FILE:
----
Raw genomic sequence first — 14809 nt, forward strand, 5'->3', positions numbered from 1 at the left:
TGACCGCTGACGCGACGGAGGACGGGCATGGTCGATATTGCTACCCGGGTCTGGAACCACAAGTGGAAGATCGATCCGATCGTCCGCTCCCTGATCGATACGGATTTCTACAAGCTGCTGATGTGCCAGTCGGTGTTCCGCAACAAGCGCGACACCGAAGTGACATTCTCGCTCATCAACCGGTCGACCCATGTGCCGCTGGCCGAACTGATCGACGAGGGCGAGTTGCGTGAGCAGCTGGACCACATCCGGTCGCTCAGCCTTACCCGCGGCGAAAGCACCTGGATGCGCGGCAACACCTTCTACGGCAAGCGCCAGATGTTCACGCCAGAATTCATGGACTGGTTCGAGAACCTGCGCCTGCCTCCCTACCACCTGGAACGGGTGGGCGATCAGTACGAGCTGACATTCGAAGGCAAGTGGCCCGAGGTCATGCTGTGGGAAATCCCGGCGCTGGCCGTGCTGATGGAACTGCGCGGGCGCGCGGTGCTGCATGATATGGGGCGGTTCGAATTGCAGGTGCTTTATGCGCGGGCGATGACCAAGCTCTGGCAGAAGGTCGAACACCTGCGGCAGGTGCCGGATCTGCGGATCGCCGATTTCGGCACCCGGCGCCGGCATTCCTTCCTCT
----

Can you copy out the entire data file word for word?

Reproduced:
Raw genomic sequence first — 14809 nt, forward strand, 5'->3', positions numbered from 1 at the left:
TGACCGCTGACGCGACGGAGGACGGGCATGGTCGATATTGCTACCCGGGTCTGGAACCACAAGTGGAAGATCGATCCGATCGTCCGCTCCCTGATCGATACGGATTTCTACAAGCTGCTGATGTGCCAGTCGGTGTTCCGCAACAAGCGCGACACCGAAGTGACATTCTCGCTCATCAACCGGTCGACCCATGTGCCGCTGGCCGAACTGATCGACGAGGGCGAGTTGCGTGAGCAGCTGGACCACATCCGGTCGCTCAGCCTTACCCGCGGCGAAAGCACCTGGATGCGCGGCAACACCTTCTACGGCAAGCGCCAGATGTTCACGCCAGAATTCATGGACTGGTTCGAGAACCTGCGCCTGCCTCCCTACCACCTGGAACGGGTGGGCGATCAGTACGAGCTGACATTCGAAGGCAAGTGGCCCGAGGTCATGCTGTGGGAAATCCCGGCGCTGGCCGTGCTGATGGAACTGCGCGGGCGCGCGGTGCTGCATGATATGGGGCGGTTCGAATTGCAGGTGCTTTATGCGCGGGCGATGACCAAGCTCTGGCAGAAGGTCGAACACCTGCGGCAGGTGCCGGATCTGCGGATCGCCGATTTCGGCACCCGGCGCCGGCATTCCTTCCTCT